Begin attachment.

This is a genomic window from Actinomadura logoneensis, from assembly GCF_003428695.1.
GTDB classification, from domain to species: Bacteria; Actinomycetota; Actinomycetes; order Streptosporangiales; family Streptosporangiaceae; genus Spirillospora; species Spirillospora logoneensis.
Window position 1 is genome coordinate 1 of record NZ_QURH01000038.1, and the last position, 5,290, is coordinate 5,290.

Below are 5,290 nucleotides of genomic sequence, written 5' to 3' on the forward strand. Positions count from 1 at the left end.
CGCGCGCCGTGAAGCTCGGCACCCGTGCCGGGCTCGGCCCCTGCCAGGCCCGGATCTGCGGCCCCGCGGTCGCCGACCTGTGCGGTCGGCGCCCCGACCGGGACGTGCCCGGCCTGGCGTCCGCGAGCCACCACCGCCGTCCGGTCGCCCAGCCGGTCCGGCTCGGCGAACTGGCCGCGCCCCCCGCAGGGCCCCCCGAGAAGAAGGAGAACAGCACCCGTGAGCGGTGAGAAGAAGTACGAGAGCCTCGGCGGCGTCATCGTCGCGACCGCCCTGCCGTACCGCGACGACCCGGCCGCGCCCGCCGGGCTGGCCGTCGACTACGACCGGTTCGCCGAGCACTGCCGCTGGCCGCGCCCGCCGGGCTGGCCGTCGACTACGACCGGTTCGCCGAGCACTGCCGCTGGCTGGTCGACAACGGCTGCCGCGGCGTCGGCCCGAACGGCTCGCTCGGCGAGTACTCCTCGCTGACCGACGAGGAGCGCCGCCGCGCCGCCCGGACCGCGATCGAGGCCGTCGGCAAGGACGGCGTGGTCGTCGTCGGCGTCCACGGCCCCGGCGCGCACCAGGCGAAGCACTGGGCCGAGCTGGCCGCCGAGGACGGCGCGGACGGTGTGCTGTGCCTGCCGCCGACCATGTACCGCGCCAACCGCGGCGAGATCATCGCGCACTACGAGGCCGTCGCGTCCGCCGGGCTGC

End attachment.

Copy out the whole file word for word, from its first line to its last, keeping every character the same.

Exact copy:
This is a genomic window from Actinomadura logoneensis, from assembly GCF_003428695.1.
GTDB classification, from domain to species: Bacteria; Actinomycetota; Actinomycetes; order Streptosporangiales; family Streptosporangiaceae; genus Spirillospora; species Spirillospora logoneensis.
Window position 1 is genome coordinate 1 of record NZ_QURH01000038.1, and the last position, 5,290, is coordinate 5,290.

Below are 5,290 nucleotides of genomic sequence, written 5' to 3' on the forward strand. Positions count from 1 at the left end.
CGCGCGCCGTGAAGCTCGGCACCCGTGCCGGGCTCGGCCCCTGCCAGGCCCGGATCTGCGGCCCCGCGGTCGCCGACCTGTGCGGTCGGCGCCCCGACCGGGACGTGCCCGGCCTGGCGTCCGCGAGCCACCACCGCCGTCCGGTCGCCCAGCCGGTCCGGCTCGGCGAACTGGCCGCGCCCCCCGCAGGGCCCCCCGAGAAGAAGGAGAACAGCACCCGTGAGCGGTGAGAAGAAGTACGAGAGCCTCGGCGGCGTCATCGTCGCGACCGCCCTGCCGTACCGCGACGACCCGGCCGCGCCCGCCGGGCTGGCCGTCGACTACGACCGGTTCGCCGAGCACTGCCGCTGGCCGCGCCCGCCGGGCTGGCCGTCGACTACGACCGGTTCGCCGAGCACTGCCGCTGGCTGGTCGACAACGGCTGCCGCGGCGTCGGCCCGAACGGCTCGCTCGGCGAGTACTCCTCGCTGACCGACGAGGAGCGCCGCCGCGCCGCCCGGACCGCGATCGAGGCCGTCGGCAAGGACGGCGTGGTCGTCGTCGGCGTCCACGGCCCCGGCGCGCACCAGGCGAAGCACTGGGCCGAGCTGGCCGCCGAGGACGGCGCGGACGGTGTGCTGTGCCTGCCGCCGACCATGTACCGCGCCAACCGCGGCGAGATCATCGCGCACTACGAGGCCGTCGCGTCCGCCGGGCTGC